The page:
"John Scully's" comic strip that has a farewell every day (drawn and written by Ruben Bolling)

"John Scully's" comic strip that has a farewell every day (drawn and written by Ruben Bolling)
"John Scully's" comic strip that has a farewell every day (drawn and written by Ruben Bolling)
September 19 is the last post for this blog. Thanks to all my readers!

Monday, November 4, 2013

4 November 2013

Birthdays
Matthew McConaughey b. 1969 (Contact, Reign of Fire)
Samantha Smith b. 1969 (Transformers, Supernatural)
Martin Balsam b. 1919 died 13 February 1996 (Twilight Zone)
Leonardo Cimino b. 1917 died 3 March 2012 (Dune, Waterworld, V)
Ian Wolfe b. 1896 died 23 January 1992 (THX 1138, Star Trek, Twilight Zone)

McConaughey is the only honest to Zeus movie star on the list, but he was in Reign of Fire, the movie that convinced me I was under no obligation to see every big budget sci-fi flick that hit the cineplexes. So instead the Picture Slot goes to Ian Wolfe as Mister Atoz of The Library in an episode of Star Trek. (Get it? AtoZ? Works in a library? Yeah, you get it. Yeah, not that good.) The actor in the background is unidentified.

I kid. I'm a kidder.
 

Predictor: Isaac Asimov's, forecasting the year 2014 in honor of the 1964 World's Fair.

Prediction:The world of 50 years hence will have shrunk further. At the 1964 fair, the G.M. exhibit depicts, among other things, crowded highways along which long buses move on special central lanes. There is every likelihood that highways at least in the more advanced sections of the world will have passed their peak in 2014; there will be increasing emphasis on transportation that makes the least possible contact with the surface. There will be aircraft, of course, but even ground travel will increasingly take to the air a foot or two off the ground. Visitors to the 1964 fair can travel there in an "aquafoil," which lifts itself on four stilts and skims over the water with a minimum of friction. This is surely a stop-gap. By 2014 the four stilts will have been replaced by four jets of compressed air so that the vehicle will make no contact with either liquid or solid surfaces.

Jets of compressed air will also lift land vehicles off the highways, which, among other things, will minimize paving problems. Smooth earth or level lawns will do as well as pavements. Bridges will also be of less importance, since cars will be capable of crossing water on their jets, though local ordinances will discourage the practice.

Reality: Okay, lots of stuff to chew on here.

Special lanes for buses. Check.

Highways have passed their peak. Not yet.

Hovercraft. Or should I say.... HOVERCRAFT!


Ummm... no. But still, I was an impressionable pre-teen when hovercraft had their fleeting moment of being the Next Big Thing, and so I have a soft spot for them.

And, of course, as any Python fan will know, my hovercraft is full of eels.

Looking one day ahead... INTO THE FUTURE!

Our regular schedule is interrupted by a comic book prediction of the year 1997, when London is a fascistic post-apocalyptic hellhole.

Join us then... IN THE FUTURE! 
 

10 comments:

  1. interesting that you can actually see the decline in futuristic optimism in the World's Fair predictions. In 1893, they were asked to predict 100 years out. In 1964, only 50. Already, the cynicism is setting in...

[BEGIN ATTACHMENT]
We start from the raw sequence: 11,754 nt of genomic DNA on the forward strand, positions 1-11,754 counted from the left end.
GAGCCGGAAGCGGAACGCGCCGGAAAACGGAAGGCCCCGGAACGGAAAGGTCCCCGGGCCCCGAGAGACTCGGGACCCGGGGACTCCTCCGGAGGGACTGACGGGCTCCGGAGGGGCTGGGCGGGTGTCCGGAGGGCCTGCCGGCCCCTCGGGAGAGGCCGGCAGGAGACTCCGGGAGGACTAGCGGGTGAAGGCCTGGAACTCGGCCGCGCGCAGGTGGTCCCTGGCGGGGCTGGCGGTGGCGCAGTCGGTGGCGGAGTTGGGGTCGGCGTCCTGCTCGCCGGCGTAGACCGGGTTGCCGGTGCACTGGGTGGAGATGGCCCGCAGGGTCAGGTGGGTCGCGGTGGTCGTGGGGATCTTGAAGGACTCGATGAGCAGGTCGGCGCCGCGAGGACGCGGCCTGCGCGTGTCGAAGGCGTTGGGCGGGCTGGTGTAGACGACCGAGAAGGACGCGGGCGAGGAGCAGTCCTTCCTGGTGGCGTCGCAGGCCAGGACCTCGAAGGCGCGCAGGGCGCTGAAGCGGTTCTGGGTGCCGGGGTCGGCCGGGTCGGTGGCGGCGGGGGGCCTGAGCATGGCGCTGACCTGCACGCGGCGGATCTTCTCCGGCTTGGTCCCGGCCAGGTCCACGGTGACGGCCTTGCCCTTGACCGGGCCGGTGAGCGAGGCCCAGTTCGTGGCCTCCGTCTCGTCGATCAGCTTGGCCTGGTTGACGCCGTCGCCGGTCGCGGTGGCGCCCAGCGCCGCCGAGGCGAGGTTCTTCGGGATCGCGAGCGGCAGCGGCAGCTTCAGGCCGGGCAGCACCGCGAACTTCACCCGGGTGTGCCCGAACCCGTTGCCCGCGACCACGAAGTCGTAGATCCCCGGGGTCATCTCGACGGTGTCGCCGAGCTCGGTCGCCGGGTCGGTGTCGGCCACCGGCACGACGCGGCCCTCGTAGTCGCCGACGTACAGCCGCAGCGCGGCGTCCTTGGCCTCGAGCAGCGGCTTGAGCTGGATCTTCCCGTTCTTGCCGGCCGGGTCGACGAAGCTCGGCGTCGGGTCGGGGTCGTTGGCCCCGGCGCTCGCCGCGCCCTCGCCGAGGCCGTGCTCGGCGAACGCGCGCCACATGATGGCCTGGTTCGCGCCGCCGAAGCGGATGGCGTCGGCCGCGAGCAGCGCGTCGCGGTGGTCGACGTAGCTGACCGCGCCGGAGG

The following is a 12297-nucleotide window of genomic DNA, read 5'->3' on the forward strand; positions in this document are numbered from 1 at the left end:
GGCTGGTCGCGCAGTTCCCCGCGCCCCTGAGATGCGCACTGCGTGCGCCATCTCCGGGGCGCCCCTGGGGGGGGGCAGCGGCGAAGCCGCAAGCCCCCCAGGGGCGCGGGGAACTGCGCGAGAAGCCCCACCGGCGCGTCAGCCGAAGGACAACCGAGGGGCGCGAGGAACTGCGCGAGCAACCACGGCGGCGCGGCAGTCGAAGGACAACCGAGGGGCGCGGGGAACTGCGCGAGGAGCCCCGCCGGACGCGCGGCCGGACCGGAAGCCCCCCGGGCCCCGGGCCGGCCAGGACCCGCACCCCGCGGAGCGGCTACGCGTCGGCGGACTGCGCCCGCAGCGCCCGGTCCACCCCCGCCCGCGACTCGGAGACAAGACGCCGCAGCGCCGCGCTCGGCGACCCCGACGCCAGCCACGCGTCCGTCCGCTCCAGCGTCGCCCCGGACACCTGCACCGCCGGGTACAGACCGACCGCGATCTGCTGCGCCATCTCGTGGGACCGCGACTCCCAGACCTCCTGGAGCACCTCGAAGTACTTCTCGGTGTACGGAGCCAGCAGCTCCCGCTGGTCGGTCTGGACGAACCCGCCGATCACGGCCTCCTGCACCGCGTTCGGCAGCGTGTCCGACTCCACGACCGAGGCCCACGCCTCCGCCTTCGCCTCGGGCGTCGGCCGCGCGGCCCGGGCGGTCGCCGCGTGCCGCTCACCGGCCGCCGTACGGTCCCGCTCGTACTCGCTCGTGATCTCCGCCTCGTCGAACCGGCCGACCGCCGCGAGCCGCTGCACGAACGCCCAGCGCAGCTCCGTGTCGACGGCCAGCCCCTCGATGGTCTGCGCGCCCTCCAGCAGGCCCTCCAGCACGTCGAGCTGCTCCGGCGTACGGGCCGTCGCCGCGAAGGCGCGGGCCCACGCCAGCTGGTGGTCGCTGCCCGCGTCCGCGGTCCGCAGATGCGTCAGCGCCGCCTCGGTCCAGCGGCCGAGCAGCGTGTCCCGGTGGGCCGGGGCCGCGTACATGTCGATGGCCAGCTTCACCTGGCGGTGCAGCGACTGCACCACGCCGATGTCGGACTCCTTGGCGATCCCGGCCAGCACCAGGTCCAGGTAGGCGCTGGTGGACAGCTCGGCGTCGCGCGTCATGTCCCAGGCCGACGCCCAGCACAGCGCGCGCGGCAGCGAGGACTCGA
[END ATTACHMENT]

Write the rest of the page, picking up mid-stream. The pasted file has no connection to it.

Also, I never fell into the hovercraft craze all the kids were into. They always seemed to me to be a horrible mishamash of boat, car, and helicopter, with the advantages of none and the drawbacks of them all. Also, seemed to be WAY more costly in energy than any of the other means.

    Many highways have passed their peak, structurally. And, of course, being the Greatest Country In The World, we are wasting no time in spending money to make sure they stay that way!

    Although degradation of the Interstate Highway System may have an unintended beneficial effect; people will drive less and it could spur more compact, higher density development and infill of higher density areas.

    No cynicism there! Well, not much.

    ReplyDelete
    Replies
    1. You seem close to raising the ire of the Agenda 21 conspiracy theorists.

      Delete
    2. I welcome their ire. Their disapprobation, even.

      Delete
    3. I have a different theory as to why predictions asked for 50 years instead of 100. The rate of change in the early and mid 20th Century gets crazy fast. Think of all the inventions between 1893 and 1964. Even going 50 years into the future could promise a wondrously different world.

      Delete
    4. True, at this point I'd hesitate to go 25 years just based on electronic and computer technology. 25 years ago I was still struggling with small HP screens with orange letters on black and hating Word Perfect.

      Delete
    5. I still have residual hate for Microsoft acting as though EDLIN was actually an acceptable editing option as late as 1991, a mere 22 years ago.

      Delete
  2. I'm just grateful we don't have to work in FORTRAN.

    ReplyDelete
  3. EDLIN had many advantages over Word 2.0.

    I think the actor in the background is a Canadian dentist. (Sports Trivia: name the other dentist by training who is MUCH better known for his non-tooth work.)

    ReplyDelete
    Replies
    1. My memory may be blurry, but I think Mark Spitz was going to become a dentist. Don't know if he went through with it.

      Delete

Traveler! Have you news... FROM THE FUTURE?